Tripp Friends, Jones Lawyer Testify
ELLICOTT CITY, Md. (AP) _ Linda Tripp’s bridge club partners and a lawyer for Paula Jones gave testimony Wednesday that was helpful to Maryland prosecutors who want to try Mrs. Tripp on wiretapping charges.
The witnesses admitted at a pretrial hearing that they’d learned some things about Monica Lewinsky’s relationship with President Clinton from newspapers or Independent Counsel Kenneth Starr’s impeachment report.
But they said the information they gave a state grand jury in the wiretapping probe was based solely on their conversations with Mrs. Tripp long before she started cooperating with Starr under a grant of limited immunity from prosecution.
Mrs. Tripp’s card-playing partners _ Cathy Sarkis, Cynthia Haus and Kathleen Manwiller _ said Mrs. Tripp told them in 1997 that she was taping her phone calls with Ms. Lewinsky.
T. Wesley Holmes, a former attorney for Mrs. Jones, who accused Clinton of sexual harassment, said he’d read Starr’s impeachment report. But he said he had a detailed memory of his conversations with Mrs. Tripp in 1997 in which she discussed Ms. Lewinsky’s affair with the president.
Mrs. Tripp’s friend Patricia Mancuso admitted she was confused about exactly when she saw the tape recorder Mrs. Tripp used to tape phone calls of Ms. Lewinsky.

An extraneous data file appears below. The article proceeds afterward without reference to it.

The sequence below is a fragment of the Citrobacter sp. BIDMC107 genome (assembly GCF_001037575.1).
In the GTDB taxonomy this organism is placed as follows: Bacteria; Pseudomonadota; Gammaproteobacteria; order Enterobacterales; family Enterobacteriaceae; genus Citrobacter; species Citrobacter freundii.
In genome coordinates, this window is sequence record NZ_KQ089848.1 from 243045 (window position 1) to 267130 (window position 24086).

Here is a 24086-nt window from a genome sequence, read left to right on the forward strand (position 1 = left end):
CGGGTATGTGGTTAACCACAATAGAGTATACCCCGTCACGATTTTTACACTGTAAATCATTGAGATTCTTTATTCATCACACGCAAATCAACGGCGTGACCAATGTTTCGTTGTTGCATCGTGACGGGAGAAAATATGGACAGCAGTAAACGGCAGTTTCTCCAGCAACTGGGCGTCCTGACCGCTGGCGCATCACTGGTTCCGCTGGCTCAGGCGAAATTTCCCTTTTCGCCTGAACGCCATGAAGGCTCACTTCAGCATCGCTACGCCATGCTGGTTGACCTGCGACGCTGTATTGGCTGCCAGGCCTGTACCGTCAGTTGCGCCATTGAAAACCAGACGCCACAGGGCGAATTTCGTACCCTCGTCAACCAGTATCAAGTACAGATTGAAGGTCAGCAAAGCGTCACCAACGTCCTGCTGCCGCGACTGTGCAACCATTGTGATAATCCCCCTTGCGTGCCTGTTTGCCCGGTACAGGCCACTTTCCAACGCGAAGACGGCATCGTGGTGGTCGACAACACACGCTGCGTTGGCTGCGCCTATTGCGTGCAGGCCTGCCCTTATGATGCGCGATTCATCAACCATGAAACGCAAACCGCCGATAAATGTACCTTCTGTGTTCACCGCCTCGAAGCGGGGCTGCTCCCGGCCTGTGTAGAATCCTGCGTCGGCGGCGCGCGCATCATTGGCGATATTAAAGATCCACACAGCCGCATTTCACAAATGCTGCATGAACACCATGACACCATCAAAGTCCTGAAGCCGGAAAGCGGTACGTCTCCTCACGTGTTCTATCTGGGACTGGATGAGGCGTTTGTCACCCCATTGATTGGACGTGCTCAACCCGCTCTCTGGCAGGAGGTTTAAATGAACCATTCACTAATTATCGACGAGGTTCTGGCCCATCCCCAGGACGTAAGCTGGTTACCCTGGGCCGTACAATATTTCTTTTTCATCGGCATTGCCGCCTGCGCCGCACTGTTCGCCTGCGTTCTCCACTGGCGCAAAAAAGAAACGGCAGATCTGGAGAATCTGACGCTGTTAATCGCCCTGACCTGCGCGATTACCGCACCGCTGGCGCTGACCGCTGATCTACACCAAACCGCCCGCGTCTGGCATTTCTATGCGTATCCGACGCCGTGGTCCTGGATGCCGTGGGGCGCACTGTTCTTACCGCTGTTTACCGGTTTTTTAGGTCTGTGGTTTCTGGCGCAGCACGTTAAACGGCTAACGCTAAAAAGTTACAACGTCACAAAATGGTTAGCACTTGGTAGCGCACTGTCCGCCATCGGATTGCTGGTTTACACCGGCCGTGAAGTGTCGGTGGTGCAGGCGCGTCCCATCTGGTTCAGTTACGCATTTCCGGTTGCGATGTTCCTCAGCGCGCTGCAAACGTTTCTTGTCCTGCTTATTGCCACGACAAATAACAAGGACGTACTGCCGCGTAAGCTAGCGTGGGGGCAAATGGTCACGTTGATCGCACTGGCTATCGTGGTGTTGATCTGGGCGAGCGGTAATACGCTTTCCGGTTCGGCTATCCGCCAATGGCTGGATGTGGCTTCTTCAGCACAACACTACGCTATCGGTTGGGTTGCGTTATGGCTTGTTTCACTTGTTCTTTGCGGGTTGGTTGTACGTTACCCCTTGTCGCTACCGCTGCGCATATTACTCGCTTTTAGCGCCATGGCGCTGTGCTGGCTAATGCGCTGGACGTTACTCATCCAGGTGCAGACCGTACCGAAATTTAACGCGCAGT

``It’s kind of a blur isn’t it,″ said David Irwin, a lawyer for Mrs. Tripp.
``It gets confusing,″ Mancuso replied.
Sarkis admitted she couldn’t remember how she knew about some information in the Lewinsky affair _ whether from Mrs. Tripp or news reports.
``Your brain had been saturated with Ken Starr, the office of the independent counsel and all this stuff, right?″ asked Irwin. Sarkis agreed.
Mrs. Tripp and her lawyers expressed disappointment with the judge’s ruling Tuesday that she was not covered by immunity on Jan. 16, 1998, when she gave the Lewinsky tapes she had secretly made to Starr’s office.
Starr deputy Jackie Bennett signed an immunity letter that day covering Mrs. Tripp, but Howard County Circuit Judge Diane Leasure said Mrs. Tripp’s immunity didn’t begin until Feb. 19, 1998, when a federal judge issued a court order.
``Mrs. Tripp would never have voluntarily waived her constitutional rights,″ Mrs. Tripp’s lawyers said in a statement. ``It had been Mrs. Tripp’s understanding″ that it would be ``extraordinarily difficult, if not impossible, for the state to proceed in any way against her″ when Starr’s office signed the immunity letter on Jan. 16.
Two of Montanarelli’s investigators, James Cabezas and John Draa, testified they never read Starr’s impeachment report or its attachments, even though a copy of Mrs. Tripp’s immunized testimony was in Montanarelli’s office and there was no written policy telling them not to read it.
Draa said he duplicated copies of the Lewinsky tapes that were in the possession of the House Judiciary Committee, but said he simply stored them in an evidence vault without listening to them.